Big companies will be forced to face a legally binding vote every three years by shareholders on the salary packages given to senior executives under moves announced yesterday by Vince Cable, the Business Secretary. But he faced accusations of backtracking over previous promises to offer an annual vote and of not giving shareholders enough power to veto lavish pay deals.
The moves follow the so-called "shareholder spring" in which investors rebelled against the salaries of Sir Martin Sorrell of the advertising giant WPP, Sly Bailey of Trinity Mirror and Andrew Moss of Aviva.
From next year, such votes will become binding, with publicly listed companies required to obtain the approval of a majority of shareholders for executives' pay packages. They will have to stage them every three years – or every year when there are substantial changes to an executive's deal. Companies will be forced to disclose the total amount for an executive's pay, including salary, pension payments, share options and bonuses. They will also have to reveal the pay-offs given to departing directors and gain approval for them from shareholders.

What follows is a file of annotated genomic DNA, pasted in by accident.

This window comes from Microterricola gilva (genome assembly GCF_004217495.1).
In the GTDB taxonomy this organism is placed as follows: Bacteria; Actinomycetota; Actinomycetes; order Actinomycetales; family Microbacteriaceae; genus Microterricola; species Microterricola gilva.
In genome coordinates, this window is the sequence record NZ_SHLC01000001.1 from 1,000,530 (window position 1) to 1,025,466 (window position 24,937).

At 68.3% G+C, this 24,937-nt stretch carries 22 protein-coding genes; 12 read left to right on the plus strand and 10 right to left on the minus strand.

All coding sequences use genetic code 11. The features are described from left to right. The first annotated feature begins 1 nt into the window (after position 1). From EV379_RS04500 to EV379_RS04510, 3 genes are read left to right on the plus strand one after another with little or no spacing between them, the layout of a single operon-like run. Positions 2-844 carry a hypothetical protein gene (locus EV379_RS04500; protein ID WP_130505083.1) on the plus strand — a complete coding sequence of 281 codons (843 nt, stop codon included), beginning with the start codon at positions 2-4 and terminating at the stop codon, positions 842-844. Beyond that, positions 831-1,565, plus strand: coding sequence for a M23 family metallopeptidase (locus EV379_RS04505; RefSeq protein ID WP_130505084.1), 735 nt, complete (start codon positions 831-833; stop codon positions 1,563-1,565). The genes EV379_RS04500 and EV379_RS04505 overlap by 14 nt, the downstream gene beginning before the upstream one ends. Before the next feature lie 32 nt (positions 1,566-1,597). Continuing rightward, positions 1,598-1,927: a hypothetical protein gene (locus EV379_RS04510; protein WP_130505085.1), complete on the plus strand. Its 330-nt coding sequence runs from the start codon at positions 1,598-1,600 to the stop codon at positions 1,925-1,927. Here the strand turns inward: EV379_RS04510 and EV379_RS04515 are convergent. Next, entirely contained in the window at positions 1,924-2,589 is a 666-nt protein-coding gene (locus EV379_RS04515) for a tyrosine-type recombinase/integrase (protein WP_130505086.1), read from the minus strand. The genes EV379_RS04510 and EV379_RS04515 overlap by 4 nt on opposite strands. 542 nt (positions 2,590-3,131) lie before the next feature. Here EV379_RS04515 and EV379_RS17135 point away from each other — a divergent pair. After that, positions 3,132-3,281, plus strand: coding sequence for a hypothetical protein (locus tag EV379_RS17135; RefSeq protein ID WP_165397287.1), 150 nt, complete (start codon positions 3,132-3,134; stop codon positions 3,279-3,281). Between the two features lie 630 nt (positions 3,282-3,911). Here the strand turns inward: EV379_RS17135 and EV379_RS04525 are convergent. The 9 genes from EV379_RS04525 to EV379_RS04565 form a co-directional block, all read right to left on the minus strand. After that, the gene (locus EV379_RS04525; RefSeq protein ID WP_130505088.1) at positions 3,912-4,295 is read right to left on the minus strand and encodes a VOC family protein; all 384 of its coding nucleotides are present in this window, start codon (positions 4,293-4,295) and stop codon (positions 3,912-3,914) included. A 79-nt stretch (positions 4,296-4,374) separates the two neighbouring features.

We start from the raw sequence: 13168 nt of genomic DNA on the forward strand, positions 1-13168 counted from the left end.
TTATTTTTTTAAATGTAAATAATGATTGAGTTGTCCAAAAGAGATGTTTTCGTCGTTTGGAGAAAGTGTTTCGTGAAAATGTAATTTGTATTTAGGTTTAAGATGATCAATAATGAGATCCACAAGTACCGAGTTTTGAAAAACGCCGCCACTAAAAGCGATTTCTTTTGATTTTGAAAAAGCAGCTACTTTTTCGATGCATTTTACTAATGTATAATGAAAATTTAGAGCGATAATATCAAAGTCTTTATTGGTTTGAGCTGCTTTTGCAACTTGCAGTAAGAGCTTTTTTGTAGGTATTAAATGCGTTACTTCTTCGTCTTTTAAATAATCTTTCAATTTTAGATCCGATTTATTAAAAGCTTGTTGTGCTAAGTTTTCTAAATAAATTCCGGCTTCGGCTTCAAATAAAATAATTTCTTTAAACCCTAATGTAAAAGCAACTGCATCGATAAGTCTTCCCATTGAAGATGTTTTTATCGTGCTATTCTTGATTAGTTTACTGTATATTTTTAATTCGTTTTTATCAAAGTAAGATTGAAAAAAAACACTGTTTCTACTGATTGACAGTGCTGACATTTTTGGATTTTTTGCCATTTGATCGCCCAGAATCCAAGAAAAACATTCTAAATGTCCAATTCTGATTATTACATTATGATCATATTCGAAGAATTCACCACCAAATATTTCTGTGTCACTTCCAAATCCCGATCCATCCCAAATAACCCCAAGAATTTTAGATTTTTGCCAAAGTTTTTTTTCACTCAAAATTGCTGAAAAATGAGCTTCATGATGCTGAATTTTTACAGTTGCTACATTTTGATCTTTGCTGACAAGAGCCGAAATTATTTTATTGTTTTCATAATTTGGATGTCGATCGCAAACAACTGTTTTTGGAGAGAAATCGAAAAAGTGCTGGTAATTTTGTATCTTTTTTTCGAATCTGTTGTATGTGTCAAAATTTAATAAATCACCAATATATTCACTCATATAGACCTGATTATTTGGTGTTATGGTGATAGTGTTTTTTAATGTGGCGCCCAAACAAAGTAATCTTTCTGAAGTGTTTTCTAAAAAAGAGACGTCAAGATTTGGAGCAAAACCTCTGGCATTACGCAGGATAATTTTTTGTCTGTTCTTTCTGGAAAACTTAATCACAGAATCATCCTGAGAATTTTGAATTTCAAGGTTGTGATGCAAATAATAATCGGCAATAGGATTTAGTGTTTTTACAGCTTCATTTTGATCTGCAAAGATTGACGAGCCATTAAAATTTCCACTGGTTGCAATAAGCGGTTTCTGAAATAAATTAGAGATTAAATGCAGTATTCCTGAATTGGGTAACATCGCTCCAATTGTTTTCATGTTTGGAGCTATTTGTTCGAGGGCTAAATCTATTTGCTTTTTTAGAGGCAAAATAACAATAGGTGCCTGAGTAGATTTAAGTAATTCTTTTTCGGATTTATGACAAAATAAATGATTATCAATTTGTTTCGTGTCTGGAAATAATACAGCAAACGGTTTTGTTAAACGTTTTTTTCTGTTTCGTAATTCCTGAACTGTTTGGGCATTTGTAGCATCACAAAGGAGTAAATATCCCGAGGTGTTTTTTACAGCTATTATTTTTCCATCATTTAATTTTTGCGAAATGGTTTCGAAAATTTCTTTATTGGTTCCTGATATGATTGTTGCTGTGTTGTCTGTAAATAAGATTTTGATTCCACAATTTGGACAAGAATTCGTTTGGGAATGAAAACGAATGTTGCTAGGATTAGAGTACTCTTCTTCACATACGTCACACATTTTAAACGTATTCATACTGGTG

Mr Cable told MPs: "For the first time there will be a real, lasting and binding control on pay. A company will only be able to make payments within the limits that have been approved by a majority of shareholders." Initially the Business Secretary floated the idea of annual pay votes, but decided to opt for votes to be staged every three years. He is said to have concluded that giving shareholders a say every 12 months on executive salaries would discourage long-term planning.
In angry exchanges, Chuka Umunna, the shadow Business Secretary, said: "It's deeply disappointing that having marched us all up the hill he appears to be marching us back down again by performing a U-turn on his original proposal."
He said: "Isn't it the case that this will simply incentivise boards to draft policy as broadly as possible so as to avoid anything other than a triennial vote?" Mr Umunna added that the Government should have been bolder and insisted that pay deals needed to be approved by 75 per cent of shareholders, rather than a simple majority.
Mr Cable retorted that Labour had done nothing in 13 years in office – a period in which the party had seven different Business Secretaries – to tackle boardroom excess.
Business groups welcomed the plans. John Cridland, director-general of the CBI, said: "This substantial package of measures strikes a balance, by giving shareholders increased transparency on pay and providing ways to hold boards to account."Reuse content